included in all copies or substantial portions of the Software.

THE SOFTWARE IS PROVIDED "AS IS", WITHOUT WARRANTY OF ANY KIND,
EXPRESS OR IMPLIED, INCLUDING BUT NOT LIMITED TO THE WARRANTIES OF
MERCHANTABILITY, FITNESS FOR A PARTICULAR PURPOSE AND
NONINFRINGEMENT. IN NO EVENT SHALL THE AUTHORS OR COPYRIGHT HOLDERS BE
LIABLE FOR ANY CLAIM, DAMAGES OR OTHER LIABILITY, WHETHER IN AN ACTION
OF CONTRACT, TORT OR OTHERWISE, ARISING FROM, OUT OF OR IN CONNECTION
WITH THE SOFTWARE OR THE USE OR OTHER DEALINGS IN THE SOFTWARE.

Much of the code was inspired by Derek Yerger's code, though I don't
think much of that remains.  In any event that was..
    (copyleft) 2006 by Derek Yerger - Free to distribute freely.

The CRC code was excerpted and inspired by the Dallas Semiconductor
sample code bearing this copyright.
//---------------------------------------------------------------------------
// Copyright (C) 2000 Dallas Semiconductor Corporation, All Rights Reserved.
//
// Permission is hereby granted, free of charge, to any person obtaining a
// copy of this software and associated documentation files (the "Software"),
// to deal in the Software without restriction, including without limitation
// the rights to use, copy, modify, merge, publish, distribute, sublicense,
// and/or sell copies of the Software, and to permit persons to whom the
// Software is furnished to do so, subject to the following conditions:
//
// The above copyright notice and this permission notice shall be included
// in all copies or substantial portions of the Software.
//
// THE SOFTWARE IS PROVIDED "AS IS", WITHOUT WARRANTY OF ANY KIND, EXPRESS
// OR IMPLIED, INCLUDING BUT NOT LIMITED TO THE WARRANTIES OF
// MERCHANTABILITY,  FITNESS FOR A PARTICULAR PURPOSE AND NONINFRINGEMENT.
// IN NO EVENT SHALL DALLAS SEMICONDUCTOR BE LIABLE FOR ANY CLAIM, DAMAGES
// OR OTHER LIABILITY, WHETHER IN AN ACTION OF CONTRACT, TORT OR OTHERWISE,
// ARISING FROM, OUT OF OR IN CONNECTION WITH THE SOFTWARE OR THE USE OR
// OTHER DEALINGS IN THE SOFTWARE.
//
// Except as contained in this notice, the name of Dallas Semiconductor
// shall not be used except as stated in the Dallas Semiconductor
// Branding Policy.
//--------------------------------------------------------------------------
*/

#include "OneWire.h"


OneWire::OneWire(uint8_t pin)
{
   pinMode(pin, INPUT);
   bitmask = PIN_TO_BITMASK(pin);
   baseReg = PIN_TO_BASEREG(pin);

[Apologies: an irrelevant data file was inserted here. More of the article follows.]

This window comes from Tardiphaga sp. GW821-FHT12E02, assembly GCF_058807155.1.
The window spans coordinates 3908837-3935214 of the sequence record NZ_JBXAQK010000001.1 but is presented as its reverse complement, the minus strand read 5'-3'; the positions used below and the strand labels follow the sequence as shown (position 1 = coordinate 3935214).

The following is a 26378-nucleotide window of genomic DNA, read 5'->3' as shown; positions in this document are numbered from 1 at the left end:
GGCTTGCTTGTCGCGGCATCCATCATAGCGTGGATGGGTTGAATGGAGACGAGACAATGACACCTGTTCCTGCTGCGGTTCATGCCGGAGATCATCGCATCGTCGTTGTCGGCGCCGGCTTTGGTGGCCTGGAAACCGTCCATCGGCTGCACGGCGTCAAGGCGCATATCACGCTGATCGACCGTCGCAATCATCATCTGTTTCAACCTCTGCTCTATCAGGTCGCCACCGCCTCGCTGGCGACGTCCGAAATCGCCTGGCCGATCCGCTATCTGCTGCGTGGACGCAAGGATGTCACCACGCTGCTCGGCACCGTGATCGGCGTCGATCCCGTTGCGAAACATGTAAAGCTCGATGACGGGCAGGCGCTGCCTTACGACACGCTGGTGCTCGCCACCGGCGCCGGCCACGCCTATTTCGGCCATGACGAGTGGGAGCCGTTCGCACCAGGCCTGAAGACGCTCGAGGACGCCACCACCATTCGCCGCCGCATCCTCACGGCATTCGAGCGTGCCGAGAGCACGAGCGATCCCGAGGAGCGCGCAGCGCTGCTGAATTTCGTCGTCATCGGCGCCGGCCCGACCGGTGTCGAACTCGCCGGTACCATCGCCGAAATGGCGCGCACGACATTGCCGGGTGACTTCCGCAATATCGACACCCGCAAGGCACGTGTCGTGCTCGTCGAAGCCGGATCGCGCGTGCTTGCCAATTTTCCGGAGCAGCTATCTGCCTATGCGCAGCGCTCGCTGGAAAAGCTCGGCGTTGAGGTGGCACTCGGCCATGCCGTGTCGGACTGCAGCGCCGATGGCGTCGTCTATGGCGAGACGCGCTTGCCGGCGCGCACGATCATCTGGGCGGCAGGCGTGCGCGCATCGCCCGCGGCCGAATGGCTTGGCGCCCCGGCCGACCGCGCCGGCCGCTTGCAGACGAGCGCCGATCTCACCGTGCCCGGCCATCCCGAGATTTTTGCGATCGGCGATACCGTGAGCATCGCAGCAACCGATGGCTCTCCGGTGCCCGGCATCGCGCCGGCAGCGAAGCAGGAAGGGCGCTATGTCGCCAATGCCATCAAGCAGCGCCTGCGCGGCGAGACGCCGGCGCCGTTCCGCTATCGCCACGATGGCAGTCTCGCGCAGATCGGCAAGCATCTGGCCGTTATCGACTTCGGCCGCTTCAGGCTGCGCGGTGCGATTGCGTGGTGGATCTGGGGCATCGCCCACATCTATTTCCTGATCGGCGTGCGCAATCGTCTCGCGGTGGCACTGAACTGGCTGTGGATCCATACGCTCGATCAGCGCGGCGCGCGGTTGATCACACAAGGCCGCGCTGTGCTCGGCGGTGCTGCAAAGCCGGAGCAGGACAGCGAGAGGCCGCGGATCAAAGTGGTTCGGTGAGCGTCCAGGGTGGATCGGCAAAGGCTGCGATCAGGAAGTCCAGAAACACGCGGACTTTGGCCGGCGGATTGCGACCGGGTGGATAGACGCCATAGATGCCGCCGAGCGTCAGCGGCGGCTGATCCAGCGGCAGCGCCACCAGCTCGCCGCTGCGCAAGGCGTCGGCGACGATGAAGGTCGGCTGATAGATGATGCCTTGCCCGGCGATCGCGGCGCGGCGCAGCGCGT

#if ONEWIRE_SEARCH
   reset_search();
#endif
}


// Perform the onewire reset function.  We will wait up to 250uS for
// the bus to come high, if it doesn't then it is broken or shorted
// and we return a 0;
//
// Returns 1 if a device asserted a presence pulse, 0 otherwise.
//
uint8_t OneWire::reset(void)
{
   IO_REG_TYPE mask = bitmask;
   volatile IO_REG_TYPE *reg IO_REG_ASM = baseReg;
   uint8_t r;
   uint8_t retries = 125;

   noInterrupts();
   DIRECT_MODE_INPUT(reg, mask);
   interrupts();
   // wait until the wire is high... just in case
   do {
      if (--retries == 0) return 0;
      delayMicroseconds(2);
   } while ( !DIRECT_READ(reg, mask));

   noInterrupts();
   DIRECT_WRITE_LOW(reg, mask);
   DIRECT_MODE_OUTPUT(reg, mask);   // drive output low
   interrupts();
   delayMicroseconds(500);
   noInterrupts();
   DIRECT_MODE_INPUT(reg, mask);   // allow it to float
   delayMicroseconds(80);
   r = !DIRECT_READ(reg, mask);
   interrupts();
   delayMicroseconds(420);
   return r;
}

//
// Write a bit. Port and bit is used to cut lookup time and provide
// more certain timing.
//
void OneWire::write_bit(uint8_t v)
{
   IO_REG_TYPE mask=bitmask;
   volatile IO_REG_TYPE *reg IO_REG_ASM = baseReg;

   if (v & 1) {
      noInterrupts();
      DIRECT_WRITE_LOW(reg, mask);
      DIRECT_MODE_OUTPUT(reg, mask);   // drive output low
      delayMicroseconds(10);
      DIRECT_WRITE_HIGH(reg, mask);   // drive output high
      interrupts();
      delayMicroseconds(55);
   } else {
      noInterrupts();
      DIRECT_WRITE_LOW(reg, mask);
      DIRECT_MODE_OUTPUT(reg, mask);   // drive output low
      delayMicroseconds(65);
      DIRECT_WRITE_HIGH(reg, mask);   // drive output high
      interrupts();
      delayMicroseconds(5);
   }
}

//
// Read a bit. Port and bit is used to cut lookup time and provide
// more certain timing.
//
uint8_t OneWire::read_bit(void)
{
   IO_REG_TYPE mask=bitmask;
   volatile IO_REG_TYPE *reg IO_REG_ASM = baseReg;
   uint8_t r;

   noInterrupts();
   DIRECT_MODE_OUTPUT(reg, mask);
   DIRECT_WRITE_LOW(reg, mask);
   delayMicroseconds(3);
   DIRECT_MODE_INPUT(reg, mask);   // let pin float, pull up will raise
   delayMicroseconds(10);
   r = DIRECT_READ(reg, mask);
   interrupts();
   delayMicroseconds(53);
   return r;
}

//
// Write a byte. The writing code uses the active drivers to raise the
// pin high, if you need power after the write (e.g. DS18S20 in
// parasite power mode) then set 'power' to 1, otherwise the pin will
// go tri-state at the end of the write to avoid heating in a short or
// other mishap.
//
void OneWire::write(uint8_t v, uint8_t power /* = 0 */) {
    uint8_t bitMask;

    for (bitMask = 0x01; bitMask; bitMask <<= 1) {
   OneWire::write_bit( (bitMask & v)?1:0);
    }
    if ( !power) {